ABA Therapy and Teaching Emotions

Emotional behavior — more specifically, emotional expression and receptiveness — is certainly an area pediatric applied behavioral analysis has been shown to make improvements. Common treatment goals associated with this include:

  • Perceiving and understanding emotional expression in others
  • Expressing emotions in a constructive, communicative way
  • Developing verbal and non-verbal skills to support emotional expression
  • Reducing problem behavior, such as tantrums or self-isolation
  • Improving social interaction

Many families seek improvement in at least one of these categories. This is because many children with autism spectrum disorders have trouble controlling, recognizing, and presenting emotional reactions.

Why do autistic children have trouble with emotions?

Many neurotypical children learn to express and recognize feelings through interpersonal interaction, without special instruction. For children on the autism spectrum, acquisition of these types of communication skills sometimes gets delayed. This delay often presents in the form of problem situations, such as emotional reactions that do not seem correct or in violent outbursts of frustration.

How do you teach emotions to a child with autism?

It is a common misconception that children with autism have different, diminished, or more intense emotional reactions. Some people even believe children with ASDs do not experience certain feelings.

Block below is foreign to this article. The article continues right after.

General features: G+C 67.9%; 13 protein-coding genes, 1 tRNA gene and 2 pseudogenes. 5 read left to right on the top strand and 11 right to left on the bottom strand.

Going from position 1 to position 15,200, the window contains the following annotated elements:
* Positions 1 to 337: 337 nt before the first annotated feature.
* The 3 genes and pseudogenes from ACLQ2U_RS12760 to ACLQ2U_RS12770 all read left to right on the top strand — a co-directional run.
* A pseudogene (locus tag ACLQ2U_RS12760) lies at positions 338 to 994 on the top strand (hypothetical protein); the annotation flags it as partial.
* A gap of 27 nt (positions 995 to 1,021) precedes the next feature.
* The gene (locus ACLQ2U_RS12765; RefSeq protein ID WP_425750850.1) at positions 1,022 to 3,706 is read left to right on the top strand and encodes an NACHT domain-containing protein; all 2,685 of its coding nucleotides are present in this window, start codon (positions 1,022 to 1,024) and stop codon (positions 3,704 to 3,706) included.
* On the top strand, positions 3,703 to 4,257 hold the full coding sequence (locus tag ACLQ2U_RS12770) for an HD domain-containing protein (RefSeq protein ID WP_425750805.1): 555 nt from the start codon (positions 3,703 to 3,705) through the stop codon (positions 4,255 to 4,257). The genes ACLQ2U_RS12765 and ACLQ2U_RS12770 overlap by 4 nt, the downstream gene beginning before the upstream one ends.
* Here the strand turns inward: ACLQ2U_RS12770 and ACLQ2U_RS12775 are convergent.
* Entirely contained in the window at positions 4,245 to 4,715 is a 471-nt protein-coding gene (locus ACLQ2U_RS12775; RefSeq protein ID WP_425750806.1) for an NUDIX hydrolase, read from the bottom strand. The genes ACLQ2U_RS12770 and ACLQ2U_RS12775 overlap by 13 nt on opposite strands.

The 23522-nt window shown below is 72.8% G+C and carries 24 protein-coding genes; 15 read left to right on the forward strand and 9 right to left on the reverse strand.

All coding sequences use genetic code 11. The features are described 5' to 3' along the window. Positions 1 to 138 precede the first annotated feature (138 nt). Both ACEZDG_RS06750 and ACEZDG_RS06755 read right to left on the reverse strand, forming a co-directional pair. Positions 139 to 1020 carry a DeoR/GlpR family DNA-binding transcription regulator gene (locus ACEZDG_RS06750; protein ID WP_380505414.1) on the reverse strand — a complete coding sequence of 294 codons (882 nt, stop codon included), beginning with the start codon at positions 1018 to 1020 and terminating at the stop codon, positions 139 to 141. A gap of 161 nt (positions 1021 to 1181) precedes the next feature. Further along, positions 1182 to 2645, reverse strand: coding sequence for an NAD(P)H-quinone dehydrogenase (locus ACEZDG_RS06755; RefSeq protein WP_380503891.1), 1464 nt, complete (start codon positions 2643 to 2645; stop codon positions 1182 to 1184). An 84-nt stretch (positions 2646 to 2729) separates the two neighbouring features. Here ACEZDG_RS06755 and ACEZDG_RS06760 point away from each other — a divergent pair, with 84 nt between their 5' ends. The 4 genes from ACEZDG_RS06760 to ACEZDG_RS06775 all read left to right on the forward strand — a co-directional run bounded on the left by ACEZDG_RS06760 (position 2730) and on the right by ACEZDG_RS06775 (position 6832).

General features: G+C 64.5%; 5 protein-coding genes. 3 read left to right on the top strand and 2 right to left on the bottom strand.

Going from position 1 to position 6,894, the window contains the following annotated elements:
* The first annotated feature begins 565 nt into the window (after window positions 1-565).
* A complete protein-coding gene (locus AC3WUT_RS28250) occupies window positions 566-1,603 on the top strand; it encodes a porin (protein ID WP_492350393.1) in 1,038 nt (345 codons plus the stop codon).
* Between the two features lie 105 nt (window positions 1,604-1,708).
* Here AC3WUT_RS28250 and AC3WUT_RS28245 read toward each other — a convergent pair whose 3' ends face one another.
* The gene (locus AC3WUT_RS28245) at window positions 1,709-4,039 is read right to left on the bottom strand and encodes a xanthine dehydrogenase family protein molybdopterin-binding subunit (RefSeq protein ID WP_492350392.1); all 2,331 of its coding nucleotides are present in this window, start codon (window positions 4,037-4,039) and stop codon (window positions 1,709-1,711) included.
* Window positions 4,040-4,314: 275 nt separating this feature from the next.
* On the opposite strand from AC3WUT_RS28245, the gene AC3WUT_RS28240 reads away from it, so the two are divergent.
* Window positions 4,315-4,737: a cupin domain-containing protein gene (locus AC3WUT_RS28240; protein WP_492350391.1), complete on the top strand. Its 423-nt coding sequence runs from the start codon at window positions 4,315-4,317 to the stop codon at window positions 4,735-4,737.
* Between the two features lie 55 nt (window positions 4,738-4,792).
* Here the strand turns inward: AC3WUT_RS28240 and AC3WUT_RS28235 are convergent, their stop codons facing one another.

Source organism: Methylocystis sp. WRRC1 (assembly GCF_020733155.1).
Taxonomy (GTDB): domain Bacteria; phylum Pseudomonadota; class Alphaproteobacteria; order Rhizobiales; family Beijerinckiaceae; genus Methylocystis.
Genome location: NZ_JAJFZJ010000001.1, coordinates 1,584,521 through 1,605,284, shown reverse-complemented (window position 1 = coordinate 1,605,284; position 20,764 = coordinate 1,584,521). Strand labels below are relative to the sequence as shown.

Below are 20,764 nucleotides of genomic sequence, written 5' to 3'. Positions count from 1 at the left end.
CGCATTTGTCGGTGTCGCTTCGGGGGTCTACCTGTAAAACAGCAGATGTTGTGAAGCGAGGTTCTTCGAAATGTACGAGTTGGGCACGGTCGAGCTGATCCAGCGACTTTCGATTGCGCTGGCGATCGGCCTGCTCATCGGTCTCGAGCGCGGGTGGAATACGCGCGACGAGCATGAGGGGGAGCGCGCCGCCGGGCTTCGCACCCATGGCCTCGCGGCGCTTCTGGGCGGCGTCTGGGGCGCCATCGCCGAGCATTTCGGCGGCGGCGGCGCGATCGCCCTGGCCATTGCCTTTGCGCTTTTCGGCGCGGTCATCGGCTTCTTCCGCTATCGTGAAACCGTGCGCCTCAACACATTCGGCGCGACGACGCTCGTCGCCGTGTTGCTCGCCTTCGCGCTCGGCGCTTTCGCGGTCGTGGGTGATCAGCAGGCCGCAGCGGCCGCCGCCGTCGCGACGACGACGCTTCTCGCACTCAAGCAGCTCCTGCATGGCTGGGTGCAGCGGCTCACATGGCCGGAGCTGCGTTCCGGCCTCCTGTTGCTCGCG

Everyone has emotions — they cannot be taught. Instead, ABA therapists teach various methods of processing the inner experiences nearly everyone has.

Every child is different, so the exact strategies and techniques depend on theory, case study, and observation of practical results. This detailed, continuous analysis is essential to ABA. In short, each child gets the most effective treatment based on personalized data and established clinical studies. Here are some common strategies to promote and reinforce positive emotional behavior:

  • Consistent, exaggerated emotional expression and engagement from ABA therapists
  • Show and label emotions using pictures, video, or specialized toys
  • Identify opportunities for real-world teaching moments
  • Discuss personal feelings
  • Consistently reinforce emotional management strategies

Depending on the child’s development in other areas, such as verbal communication, some emotional teaching techniques would be more effective than others. ABA professionals address these needs and constraints in each treatment plan they create.

How can you tell if a child needs ABA therapy for emotions?

Determining whether and how to teach emotional skills is an important part of setting up an ABA treatment plan. For parents who are unsure whether their child needs treatment for autism, the best course of action is probably to seek a consultation with a professional.

Even if it is just a suspicion, and even if the child is relatively young, we would urge parents to make an appointment. Getting an early start with ABA therapy has been linked to improved outcomes.

Many children have trouble expressing emotions. In fact, many common school lessons focus on this — but few if any provide the intensity, analytical basis and personalized attention children on the autism spectrum need to fully grasp the concepts of emotional perception and communication. Please contact us soon to make your first appointment.